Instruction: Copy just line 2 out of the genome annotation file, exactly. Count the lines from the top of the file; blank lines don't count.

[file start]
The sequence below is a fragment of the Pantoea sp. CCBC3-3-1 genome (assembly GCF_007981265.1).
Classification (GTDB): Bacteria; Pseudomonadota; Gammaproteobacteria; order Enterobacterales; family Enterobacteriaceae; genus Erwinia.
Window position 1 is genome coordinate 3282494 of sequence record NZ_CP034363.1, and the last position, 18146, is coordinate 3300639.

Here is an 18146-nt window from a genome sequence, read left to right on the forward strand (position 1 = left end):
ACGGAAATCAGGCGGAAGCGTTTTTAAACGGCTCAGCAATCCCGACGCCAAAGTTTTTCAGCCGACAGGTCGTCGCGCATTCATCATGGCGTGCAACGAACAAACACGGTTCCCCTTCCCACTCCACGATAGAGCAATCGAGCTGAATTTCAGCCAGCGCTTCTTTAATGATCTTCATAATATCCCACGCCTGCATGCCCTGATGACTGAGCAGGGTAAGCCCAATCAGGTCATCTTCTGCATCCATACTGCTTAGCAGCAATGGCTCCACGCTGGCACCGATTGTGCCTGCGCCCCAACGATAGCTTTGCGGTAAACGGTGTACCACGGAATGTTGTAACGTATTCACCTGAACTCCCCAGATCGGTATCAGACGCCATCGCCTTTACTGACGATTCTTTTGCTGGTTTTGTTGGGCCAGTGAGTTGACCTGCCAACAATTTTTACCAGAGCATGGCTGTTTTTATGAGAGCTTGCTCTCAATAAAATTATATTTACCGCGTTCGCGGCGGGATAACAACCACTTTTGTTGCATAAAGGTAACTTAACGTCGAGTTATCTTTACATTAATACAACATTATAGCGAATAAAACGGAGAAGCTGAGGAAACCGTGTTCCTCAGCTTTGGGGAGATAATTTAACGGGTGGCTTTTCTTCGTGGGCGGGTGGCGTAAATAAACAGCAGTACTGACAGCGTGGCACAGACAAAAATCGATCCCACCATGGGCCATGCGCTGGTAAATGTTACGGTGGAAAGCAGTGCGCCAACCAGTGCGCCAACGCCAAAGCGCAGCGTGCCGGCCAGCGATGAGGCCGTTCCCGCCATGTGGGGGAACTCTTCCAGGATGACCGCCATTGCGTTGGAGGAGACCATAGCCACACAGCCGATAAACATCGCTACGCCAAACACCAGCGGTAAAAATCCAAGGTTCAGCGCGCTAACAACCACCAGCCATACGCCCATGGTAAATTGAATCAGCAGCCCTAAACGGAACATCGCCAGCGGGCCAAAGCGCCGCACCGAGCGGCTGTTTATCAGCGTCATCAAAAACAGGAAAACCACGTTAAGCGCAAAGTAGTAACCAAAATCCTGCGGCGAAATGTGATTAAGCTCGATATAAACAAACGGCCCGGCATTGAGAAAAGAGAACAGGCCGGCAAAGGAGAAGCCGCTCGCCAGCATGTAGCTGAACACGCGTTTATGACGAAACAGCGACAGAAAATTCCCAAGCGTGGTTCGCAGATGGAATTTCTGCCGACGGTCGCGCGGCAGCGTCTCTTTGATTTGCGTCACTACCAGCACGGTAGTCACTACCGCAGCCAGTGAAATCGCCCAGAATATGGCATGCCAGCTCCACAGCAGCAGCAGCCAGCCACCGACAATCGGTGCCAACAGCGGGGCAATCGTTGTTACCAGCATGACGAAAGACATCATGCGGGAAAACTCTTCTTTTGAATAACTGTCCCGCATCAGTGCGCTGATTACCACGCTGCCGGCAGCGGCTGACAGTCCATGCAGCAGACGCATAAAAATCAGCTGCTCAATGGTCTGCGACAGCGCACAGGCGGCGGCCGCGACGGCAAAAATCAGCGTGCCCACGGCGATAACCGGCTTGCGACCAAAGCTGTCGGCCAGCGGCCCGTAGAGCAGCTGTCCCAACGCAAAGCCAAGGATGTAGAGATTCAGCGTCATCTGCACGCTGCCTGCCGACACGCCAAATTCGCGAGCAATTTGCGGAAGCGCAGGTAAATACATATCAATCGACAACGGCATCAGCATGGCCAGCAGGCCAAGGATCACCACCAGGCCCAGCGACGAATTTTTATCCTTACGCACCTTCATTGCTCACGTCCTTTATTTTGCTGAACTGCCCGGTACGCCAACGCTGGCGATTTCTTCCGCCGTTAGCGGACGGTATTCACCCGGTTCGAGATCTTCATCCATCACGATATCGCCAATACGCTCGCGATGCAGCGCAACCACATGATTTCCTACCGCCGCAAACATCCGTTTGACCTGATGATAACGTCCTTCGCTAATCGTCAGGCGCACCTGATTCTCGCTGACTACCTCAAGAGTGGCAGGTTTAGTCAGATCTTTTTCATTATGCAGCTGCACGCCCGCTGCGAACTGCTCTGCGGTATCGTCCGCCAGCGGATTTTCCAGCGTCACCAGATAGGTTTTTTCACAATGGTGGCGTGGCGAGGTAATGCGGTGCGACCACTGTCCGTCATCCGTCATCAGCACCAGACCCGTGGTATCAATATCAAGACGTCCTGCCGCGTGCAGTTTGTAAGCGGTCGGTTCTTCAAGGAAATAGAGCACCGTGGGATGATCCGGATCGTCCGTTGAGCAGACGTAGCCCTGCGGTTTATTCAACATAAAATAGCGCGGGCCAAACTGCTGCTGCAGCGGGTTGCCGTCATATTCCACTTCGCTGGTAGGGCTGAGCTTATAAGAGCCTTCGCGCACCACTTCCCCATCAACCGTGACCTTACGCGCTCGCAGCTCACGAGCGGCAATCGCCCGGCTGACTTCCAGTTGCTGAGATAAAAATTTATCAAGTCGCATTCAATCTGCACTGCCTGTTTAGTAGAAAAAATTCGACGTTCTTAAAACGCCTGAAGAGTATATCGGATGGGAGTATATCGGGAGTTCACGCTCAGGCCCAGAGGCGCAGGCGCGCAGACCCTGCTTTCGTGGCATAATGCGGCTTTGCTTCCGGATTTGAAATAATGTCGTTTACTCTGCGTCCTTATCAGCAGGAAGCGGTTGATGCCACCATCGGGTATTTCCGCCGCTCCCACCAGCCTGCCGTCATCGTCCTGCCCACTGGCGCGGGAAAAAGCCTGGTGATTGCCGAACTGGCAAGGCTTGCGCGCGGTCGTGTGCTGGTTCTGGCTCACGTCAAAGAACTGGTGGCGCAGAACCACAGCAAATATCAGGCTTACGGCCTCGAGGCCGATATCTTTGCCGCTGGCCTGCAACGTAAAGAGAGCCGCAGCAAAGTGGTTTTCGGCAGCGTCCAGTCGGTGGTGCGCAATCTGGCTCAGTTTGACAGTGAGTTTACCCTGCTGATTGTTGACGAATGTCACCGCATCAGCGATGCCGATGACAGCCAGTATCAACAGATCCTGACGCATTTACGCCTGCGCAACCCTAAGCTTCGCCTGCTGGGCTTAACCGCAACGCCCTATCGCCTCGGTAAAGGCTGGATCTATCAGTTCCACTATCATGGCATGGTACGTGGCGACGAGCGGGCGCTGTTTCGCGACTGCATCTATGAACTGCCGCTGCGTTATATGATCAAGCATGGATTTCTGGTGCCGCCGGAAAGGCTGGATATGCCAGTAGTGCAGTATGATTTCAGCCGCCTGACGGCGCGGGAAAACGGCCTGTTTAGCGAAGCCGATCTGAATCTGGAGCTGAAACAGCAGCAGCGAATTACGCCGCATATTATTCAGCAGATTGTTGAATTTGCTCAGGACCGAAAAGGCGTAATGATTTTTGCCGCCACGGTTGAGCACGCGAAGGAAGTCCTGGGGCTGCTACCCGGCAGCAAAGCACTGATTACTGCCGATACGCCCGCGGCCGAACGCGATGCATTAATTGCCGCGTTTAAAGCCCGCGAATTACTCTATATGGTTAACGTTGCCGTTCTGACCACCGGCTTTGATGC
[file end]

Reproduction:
Classification (GTDB): Bacteria; Pseudomonadota; Gammaproteobacteria; order Enterobacterales; family Enterobacteriaceae; genus Erwinia.